The Indian tectonic plate began its collision with Asia between 55 and 50 million years ago, but "significant topographic relief existed adjacent to the Sichuan Basin prior to the Indo-Asian collision," the researchers report online in Nature Geoscience.
"Most researchers have thought that high topography in eastern Tibet developed during the past 10 to 15 million years, as deep crust beneath the central Tibetan Plateau flowed to the plateau margin, thickening the Earth's crust in this area and causing surface uplift," said Eric Kirby, associate professor of geoscience, Penn State. "Our study suggests that high topography began to develop as early as 30 million years ago, and perhaps was present even earlier."
Kirby, working with Erchie Wang, Institute of Geology and Geophysics, Chinese Academy of Sciences, Beijing, and Kevin Furlong, professor of geosciences, Penn State, and colleagues from Waikato University, New Zealand and Arizona State University, looked at samples taken from the hanging wall of the Yingxiu-Beichuan fault, the primary fault responsible for the 2008, Wenchuan earthquake. The researchers used a variety of methods including the decay rate of uranium and thorium to helium in the minerals apatite and zircon and fission track dating, an analysis of tracks or trails left by decaying uranium in minerals again in apatite and zircon.
"These methods allow us to investigate the thermal regime from about 250 degrees Celsius (482 degrees Fahrenheit) to about 60 degrees (140 degrees Fahrenheit)," said Kirby. "The results show that the rocks cooled relatively slowly during the early and mid-Cenozoic -- from 30 to 50 million years ago -- an indication that topography in the region was undergoing erosion."
The results also suggest that gradual cooling during this time was followed by two episodes of rapid erosion, one beginning 30 to 25 million years ago and one beginning 15 to 10 million years ago that continues today.
"These results challenge the idea that the topographic relief along the margin of the plateau developed entirely in the Late Miocene, 5 to 10 million years ago," said Kirby. "The period of rapid erosion between 25 to 30 million years ago could only be sustained if the mountains were not only present, but actively growing, at this time."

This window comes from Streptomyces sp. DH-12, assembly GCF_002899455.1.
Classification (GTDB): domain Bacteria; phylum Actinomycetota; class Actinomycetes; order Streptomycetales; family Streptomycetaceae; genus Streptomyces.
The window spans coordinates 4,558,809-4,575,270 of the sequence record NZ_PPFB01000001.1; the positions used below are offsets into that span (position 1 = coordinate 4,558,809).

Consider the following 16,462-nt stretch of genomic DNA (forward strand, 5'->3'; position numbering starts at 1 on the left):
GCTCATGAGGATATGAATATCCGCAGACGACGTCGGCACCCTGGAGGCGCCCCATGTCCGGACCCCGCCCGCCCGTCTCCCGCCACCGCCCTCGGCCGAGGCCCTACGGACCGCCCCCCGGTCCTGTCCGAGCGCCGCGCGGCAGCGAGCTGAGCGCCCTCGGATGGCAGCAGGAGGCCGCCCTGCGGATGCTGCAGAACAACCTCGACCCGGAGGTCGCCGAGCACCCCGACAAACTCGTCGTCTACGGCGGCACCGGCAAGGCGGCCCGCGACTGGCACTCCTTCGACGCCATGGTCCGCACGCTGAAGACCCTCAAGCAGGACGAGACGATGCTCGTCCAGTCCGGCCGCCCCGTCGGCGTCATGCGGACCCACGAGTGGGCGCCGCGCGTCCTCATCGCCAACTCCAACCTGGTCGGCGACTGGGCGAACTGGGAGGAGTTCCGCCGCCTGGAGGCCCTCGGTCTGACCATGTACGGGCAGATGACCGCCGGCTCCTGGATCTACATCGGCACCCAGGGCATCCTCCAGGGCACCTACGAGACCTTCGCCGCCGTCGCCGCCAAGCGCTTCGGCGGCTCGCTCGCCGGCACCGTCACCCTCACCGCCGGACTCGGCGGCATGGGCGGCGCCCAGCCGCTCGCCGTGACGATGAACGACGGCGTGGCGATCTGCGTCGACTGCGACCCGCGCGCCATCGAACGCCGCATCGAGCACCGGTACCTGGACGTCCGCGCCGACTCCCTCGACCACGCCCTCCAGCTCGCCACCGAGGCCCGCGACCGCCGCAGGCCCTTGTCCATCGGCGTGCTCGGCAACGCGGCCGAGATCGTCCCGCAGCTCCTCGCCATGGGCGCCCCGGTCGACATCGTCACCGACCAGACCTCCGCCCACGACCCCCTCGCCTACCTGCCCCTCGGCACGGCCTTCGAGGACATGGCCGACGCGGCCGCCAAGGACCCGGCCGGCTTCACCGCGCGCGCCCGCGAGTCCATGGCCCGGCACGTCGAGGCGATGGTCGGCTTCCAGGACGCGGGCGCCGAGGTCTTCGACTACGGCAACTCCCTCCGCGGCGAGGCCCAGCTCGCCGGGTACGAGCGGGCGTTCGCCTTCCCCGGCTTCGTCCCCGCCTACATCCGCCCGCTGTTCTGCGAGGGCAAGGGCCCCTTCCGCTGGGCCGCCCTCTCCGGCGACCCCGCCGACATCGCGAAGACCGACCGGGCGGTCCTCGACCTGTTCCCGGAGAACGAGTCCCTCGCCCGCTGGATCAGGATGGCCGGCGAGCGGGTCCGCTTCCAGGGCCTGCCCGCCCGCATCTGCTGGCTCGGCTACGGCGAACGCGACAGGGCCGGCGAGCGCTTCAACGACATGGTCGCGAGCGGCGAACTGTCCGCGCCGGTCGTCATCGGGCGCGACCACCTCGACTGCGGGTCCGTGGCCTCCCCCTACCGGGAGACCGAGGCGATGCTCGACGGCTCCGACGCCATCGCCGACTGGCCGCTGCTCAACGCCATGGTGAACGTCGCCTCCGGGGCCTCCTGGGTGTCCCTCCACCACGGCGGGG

The researchers also note that this implies that fault systems responsible for the 2008 earthquake were also probably active early in the history of the growth of the Tibetan Plateau.
"We are still a long way from completely understanding when and how high topography in Asia developed in response to India-Asia collision," notes Kirby. "However, these results lend support to the idea that much of what we see today in the mountains of China may have developed earlier than we previously thought."
The Chinese National Key Projects Program, the National Natural Science Foundation of China and the National Science Foundation funded this research.
A'ndrea Elyse Messer | EurekAlert!
PR of MCC: Carbon removal from atmosphere unavoidable for 1.5 degree target
22.05.2018 | Mercator Research Institute on Global Commons and Climate Change (MCC) gGmbH
Monitoring lava lake levels in Congo volcano
16.05.2018 | Seismological Society of America
At the LASYS 2018, from June 5th to 7th, the Laser Zentrum Hannover e.V. (LZH) will be showcasing processes for the laser material processing of tomorrow in hall 4 at stand 4E75. With blown bomb shells the LZH will present first results of a research project on civil security.
At this year's LASYS, the LZH will exhibit light-based processes such as cutting, welding, ablation and structuring as well as additive manufacturing for...
There are videos on the internet that can make one marvel at technology. For example, a smartphone is casually bent around the arm or a thin-film display is rolled in all directions and with almost every diameter. From the user's point of view, this looks fantastic. From a professional point of view, however, the question arises: Is that already possible?
At Display Week 2018, scientists from the Fraunhofer Institute for Applied Polymer Research IAP will be demonstrating today’s technological possibilities and...
So-called quantum many-body scars allow quantum systems to stay out of equilibrium much longer, explaining experiment | Study published in Nature Physics
Recently, researchers from Harvard and MIT succeeded in trapping a record 53 atoms and individually controlling their quantum state, realizing what is called a...
The historic first detection of gravitational waves from colliding black holes far outside our galaxy opened a new window to understanding the universe. A...
A team led by Austrian experimental physicist Rainer Blatt has succeeded in characterizing the quantum entanglement of two spatially separated atoms by observing their light emission. This fundamental demonstration could lead to the development of highly sensitive optical gradiometers for the precise measurement of the gravitational field or the earth's magnetic field.
The age of quantum technology has long been heralded. Decades of research into the quantum world have led to the development of methods that make it possible...
02.05.2018 | Event News
13.04.2018 | Event News
12.04.2018 | Event News
23.05.2018 | Life Sciences
23.05.2018 | Life Sciences
23.05.2018 | Physics and Astronomy